The Customer Experience Podcast
The Customer Experience Podcast

Episode · 2 months ago

218. Emotional Intelligence & Human-Centered Connection w/ Dan Hill, PhD


Here are three quick ways to better assess what people are saying with their faces and emotions (aka facial coding). Pay attention to engagement, the camouflage smile, and the two-sided impact of fear. 

The face is the only place in the body where the muscles attach right to the skin. Most of us aren’t aware of what we’re giving away.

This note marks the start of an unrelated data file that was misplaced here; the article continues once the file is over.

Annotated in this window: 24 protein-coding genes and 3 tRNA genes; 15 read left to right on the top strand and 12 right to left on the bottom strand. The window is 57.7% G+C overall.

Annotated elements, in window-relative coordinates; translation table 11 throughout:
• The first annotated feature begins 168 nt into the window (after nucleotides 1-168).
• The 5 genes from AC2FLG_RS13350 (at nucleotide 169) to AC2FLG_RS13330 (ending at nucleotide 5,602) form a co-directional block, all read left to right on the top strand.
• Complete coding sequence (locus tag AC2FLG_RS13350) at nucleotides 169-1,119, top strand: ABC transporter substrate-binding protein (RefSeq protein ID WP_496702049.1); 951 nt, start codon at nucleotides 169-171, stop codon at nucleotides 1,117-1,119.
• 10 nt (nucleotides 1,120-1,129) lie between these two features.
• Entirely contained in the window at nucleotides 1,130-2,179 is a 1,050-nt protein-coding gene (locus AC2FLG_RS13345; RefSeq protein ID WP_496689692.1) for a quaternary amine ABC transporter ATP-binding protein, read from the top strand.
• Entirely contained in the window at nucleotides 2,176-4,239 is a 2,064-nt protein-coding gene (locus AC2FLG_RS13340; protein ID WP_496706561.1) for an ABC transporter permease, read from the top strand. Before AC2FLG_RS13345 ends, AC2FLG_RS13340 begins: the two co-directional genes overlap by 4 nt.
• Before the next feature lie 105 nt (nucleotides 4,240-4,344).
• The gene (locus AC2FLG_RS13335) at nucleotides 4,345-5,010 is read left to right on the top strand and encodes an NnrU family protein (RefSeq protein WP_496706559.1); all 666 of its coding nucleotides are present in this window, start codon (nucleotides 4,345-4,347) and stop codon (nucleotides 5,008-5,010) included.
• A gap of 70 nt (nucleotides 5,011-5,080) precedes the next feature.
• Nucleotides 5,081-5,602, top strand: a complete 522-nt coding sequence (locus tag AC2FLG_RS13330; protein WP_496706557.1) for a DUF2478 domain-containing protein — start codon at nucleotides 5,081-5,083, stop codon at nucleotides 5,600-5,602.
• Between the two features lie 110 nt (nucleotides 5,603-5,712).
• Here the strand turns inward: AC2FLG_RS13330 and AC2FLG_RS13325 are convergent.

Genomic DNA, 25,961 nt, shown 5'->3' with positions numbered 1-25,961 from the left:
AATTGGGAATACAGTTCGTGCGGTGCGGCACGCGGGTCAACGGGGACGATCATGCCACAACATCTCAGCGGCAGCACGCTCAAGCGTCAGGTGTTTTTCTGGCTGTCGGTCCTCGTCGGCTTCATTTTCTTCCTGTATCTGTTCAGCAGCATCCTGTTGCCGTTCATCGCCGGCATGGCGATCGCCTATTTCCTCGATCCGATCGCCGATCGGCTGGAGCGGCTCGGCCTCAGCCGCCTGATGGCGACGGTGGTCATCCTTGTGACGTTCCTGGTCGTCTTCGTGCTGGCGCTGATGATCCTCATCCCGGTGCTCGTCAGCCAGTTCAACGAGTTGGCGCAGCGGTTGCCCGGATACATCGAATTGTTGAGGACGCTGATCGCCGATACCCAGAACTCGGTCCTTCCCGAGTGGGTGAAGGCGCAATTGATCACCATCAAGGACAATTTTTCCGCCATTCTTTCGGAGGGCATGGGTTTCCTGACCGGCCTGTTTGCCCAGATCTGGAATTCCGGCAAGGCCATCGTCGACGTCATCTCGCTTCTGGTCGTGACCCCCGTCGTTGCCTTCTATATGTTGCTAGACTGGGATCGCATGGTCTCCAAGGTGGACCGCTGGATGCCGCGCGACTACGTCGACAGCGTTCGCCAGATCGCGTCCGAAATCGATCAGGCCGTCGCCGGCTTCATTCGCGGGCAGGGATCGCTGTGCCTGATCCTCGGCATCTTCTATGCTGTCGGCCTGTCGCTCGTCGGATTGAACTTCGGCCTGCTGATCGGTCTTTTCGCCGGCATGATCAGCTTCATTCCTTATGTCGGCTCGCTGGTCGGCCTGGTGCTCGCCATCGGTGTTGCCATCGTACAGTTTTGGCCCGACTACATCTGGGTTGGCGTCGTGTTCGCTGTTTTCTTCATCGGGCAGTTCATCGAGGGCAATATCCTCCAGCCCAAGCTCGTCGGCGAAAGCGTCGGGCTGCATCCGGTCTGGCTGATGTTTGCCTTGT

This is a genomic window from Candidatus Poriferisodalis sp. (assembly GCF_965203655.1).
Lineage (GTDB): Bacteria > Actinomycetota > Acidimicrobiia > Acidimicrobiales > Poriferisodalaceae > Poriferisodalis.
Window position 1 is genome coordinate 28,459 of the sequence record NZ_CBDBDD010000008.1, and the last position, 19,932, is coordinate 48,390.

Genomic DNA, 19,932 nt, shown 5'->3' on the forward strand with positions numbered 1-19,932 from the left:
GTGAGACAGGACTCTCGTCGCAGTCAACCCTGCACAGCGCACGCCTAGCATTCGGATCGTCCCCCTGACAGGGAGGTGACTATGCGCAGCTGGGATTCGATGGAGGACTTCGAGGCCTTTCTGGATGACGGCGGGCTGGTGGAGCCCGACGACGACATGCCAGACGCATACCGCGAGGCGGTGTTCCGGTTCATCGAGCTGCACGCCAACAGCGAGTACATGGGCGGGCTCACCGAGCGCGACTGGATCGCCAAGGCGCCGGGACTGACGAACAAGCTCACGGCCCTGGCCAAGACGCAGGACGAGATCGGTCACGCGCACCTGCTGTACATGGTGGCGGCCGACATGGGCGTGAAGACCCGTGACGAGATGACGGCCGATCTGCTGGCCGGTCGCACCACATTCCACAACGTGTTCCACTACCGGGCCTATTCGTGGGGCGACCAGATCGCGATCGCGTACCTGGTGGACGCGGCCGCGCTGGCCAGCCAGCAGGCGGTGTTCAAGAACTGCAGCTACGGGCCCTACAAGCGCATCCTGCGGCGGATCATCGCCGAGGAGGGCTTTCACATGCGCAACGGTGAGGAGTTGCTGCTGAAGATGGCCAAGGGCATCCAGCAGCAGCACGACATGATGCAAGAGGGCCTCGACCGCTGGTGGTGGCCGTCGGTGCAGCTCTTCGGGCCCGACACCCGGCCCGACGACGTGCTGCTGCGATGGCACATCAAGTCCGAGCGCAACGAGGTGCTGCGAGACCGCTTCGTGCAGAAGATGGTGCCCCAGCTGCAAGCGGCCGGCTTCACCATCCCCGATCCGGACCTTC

In the next episode of our Human-Centered Communication expert series (which originally aired on August 17, 2021), Steve Pacinelli and I interview Dan Hill, PhD, President at Sensory Logic, about emotional intelligence and facial coding. 

Dan spoke with us about:

  • How to imbue a mission into work for employee retention
  • Why contempt and sadness can be dangerous emotions
  • What to do to raise our emotional literacy
  • How Steve Jobs illustrates the positive and negative sides of anger
  • Why emotions stand apart from the rational parts of the brain